Each engine sound has been modified to rev to 15000 RPM which will be the limit in 2014. While the modified VR38 from the GT-R sounds exciting, the actual sound may be closer to the modified Alfa 155 DTM. It’s unlikely the turbochargers will feature external wastegates which are largely responsible for the roar of the cars in the 80s. They will also be producing significantly less boost in favor of an Energy Recovery System.

The 2014 regulations all seem a bit complicated however they’re a reflection of what we’re seeing on production cars these days. BMW is one manufacturer known for pumping artificial engine noise through the speakers of their M cars. Even Mercedes are shying away from their iconic V8s in favor of more economical turbo setups.

Despite my initial reservations, I’m excited for the new turbo era of Formula 1. With added boost we may be treated to less traction in the bends. The new ERS will also provide an additional 150 HP at the touch of a button. It will increase the potential for overtaking and make for better racing in general. While the simulations are all very entertaining, my hope is that we’ll be hearing this in 2014.

Videos courtesy of ngendro & CarniftyTV.

The Grand Prix Of Korea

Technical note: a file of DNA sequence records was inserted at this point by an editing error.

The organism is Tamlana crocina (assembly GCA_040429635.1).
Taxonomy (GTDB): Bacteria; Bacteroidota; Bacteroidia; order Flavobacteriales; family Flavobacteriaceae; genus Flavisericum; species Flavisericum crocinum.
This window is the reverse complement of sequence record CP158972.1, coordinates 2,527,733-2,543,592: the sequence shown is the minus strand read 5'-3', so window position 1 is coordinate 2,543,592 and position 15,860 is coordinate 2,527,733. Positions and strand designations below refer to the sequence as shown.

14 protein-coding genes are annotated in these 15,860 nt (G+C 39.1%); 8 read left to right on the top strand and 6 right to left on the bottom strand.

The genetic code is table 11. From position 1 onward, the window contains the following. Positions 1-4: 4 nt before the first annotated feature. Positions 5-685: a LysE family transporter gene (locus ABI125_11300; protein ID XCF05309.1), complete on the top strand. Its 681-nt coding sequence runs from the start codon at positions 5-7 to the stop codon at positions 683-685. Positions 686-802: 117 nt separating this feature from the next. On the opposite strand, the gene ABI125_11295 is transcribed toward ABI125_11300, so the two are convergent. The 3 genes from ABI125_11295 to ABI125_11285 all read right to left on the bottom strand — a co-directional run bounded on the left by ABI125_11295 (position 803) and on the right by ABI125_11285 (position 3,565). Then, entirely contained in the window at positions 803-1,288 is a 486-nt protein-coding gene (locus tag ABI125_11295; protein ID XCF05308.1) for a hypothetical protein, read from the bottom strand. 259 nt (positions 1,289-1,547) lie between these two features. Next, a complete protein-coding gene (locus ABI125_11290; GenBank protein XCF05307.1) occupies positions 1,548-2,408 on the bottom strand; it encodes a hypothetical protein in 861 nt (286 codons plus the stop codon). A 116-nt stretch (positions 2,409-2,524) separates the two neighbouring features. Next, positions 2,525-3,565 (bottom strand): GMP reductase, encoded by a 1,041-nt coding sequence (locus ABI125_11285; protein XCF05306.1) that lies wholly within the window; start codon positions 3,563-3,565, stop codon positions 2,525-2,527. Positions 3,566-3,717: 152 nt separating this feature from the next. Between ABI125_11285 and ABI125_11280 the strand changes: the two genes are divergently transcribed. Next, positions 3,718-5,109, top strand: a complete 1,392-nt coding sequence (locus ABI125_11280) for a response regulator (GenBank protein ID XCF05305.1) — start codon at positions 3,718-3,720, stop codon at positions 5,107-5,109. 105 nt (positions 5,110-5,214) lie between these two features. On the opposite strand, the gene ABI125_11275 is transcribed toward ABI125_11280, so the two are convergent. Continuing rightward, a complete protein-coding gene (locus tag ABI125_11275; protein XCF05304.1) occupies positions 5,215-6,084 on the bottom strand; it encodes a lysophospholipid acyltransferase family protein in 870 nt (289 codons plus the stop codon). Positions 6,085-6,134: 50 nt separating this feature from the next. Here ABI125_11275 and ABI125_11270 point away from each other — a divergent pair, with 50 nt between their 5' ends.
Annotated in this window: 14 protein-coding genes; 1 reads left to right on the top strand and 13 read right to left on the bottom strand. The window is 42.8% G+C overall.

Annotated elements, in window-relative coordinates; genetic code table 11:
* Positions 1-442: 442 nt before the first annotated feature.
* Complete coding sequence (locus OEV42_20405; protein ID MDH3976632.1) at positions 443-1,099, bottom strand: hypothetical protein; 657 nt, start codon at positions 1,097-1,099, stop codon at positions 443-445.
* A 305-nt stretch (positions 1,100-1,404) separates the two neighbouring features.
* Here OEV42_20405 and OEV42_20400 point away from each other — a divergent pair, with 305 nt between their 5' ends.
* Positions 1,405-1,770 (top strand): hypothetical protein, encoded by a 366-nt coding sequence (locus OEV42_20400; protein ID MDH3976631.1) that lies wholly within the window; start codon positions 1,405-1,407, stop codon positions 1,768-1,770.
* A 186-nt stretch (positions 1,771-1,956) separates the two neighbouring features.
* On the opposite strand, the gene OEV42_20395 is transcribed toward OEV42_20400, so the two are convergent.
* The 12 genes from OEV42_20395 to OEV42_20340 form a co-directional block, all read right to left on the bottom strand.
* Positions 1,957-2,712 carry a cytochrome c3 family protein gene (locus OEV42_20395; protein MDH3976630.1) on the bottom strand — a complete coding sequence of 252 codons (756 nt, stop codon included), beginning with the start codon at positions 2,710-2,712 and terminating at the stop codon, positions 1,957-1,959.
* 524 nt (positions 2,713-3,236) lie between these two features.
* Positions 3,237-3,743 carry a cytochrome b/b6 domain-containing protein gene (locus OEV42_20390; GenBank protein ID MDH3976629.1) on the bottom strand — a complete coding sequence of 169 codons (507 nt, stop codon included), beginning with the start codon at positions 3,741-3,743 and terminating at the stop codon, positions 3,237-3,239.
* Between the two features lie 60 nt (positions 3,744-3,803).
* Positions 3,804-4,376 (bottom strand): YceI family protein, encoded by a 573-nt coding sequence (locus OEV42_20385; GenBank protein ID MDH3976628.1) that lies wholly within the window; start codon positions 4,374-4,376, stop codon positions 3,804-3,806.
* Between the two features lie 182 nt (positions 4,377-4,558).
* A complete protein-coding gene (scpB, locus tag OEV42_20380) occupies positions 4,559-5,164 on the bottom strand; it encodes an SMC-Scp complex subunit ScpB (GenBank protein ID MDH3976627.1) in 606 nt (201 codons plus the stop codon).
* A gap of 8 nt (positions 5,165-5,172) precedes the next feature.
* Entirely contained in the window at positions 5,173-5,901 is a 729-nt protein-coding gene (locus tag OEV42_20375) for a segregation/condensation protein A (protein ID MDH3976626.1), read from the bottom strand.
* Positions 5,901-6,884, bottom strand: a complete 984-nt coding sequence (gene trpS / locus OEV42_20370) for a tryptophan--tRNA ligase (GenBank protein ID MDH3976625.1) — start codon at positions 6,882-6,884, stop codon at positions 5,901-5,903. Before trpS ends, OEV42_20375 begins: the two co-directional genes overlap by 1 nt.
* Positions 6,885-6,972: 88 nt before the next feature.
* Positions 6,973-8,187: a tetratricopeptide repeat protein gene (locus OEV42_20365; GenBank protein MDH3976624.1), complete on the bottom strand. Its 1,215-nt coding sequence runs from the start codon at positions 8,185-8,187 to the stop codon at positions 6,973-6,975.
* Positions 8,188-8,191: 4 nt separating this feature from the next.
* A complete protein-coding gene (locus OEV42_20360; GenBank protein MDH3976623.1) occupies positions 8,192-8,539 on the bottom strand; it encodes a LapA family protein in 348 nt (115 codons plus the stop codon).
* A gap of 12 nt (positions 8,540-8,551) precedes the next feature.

Have we actually been seeing good racing in Formula 1 lately? It’s a question I’ve been pondering since the August break. Sure the venues have been glorious, but has that blinded us to the fact that nothing truly special is unfolding on track? Red Bull fans will be quick to counter this argument as the team have returned to all-dominating form. We’ve seen some surprise podium finishers and some unfortunate retirements but has the racing really been any good? The silly season has kept most of us occupied with the off-track drama in between Grand Prix weekends, but it’s been quite some time since I’ve been blown away by anything on track. Today’s Grand Prix of Korea answered that question and helped uncover a few contributing factors.

First Lap Crashes

Motor racing and crashing have always gone hand in hand, but the sheer volume of first lap crashes and subsequent retirements we’ve seen since Spa is bordering the ridiculous.

The actions of Romain Grosjean have been discussed over and over, but consider today’s race in which both Sauber’s ended the races of Jenson Button and Nico Roseberg. This was the second weekend in a row Rosberg was taken out on the first lap. Have Formula 1 drivers become that desperate to save their seats? Both Grosjean and Kobayashi have been under heavy pressure to produce for their respective teams and the careers of both drivers hang on a very fine line.

Grosjean has displayed a raw talent and blistering speed while Kobayashi has been a consistent driver and a fan favorite. But the desperation on track and resulting collateral damage has had a major effect on the seasons of some of the sport’s leading contenders. What many of the drivers on mid-field teams are failing to recognize is that races aren’t won on the first lap.

Reliability

Ferrari and Red Bull have had their issues over the course of 2012, but no front running team has suffered more with reliability than McLaren. After gearbox issues in both Monza and Singapore, suspension problems ruined Lewis Hamilton’s race in Korea.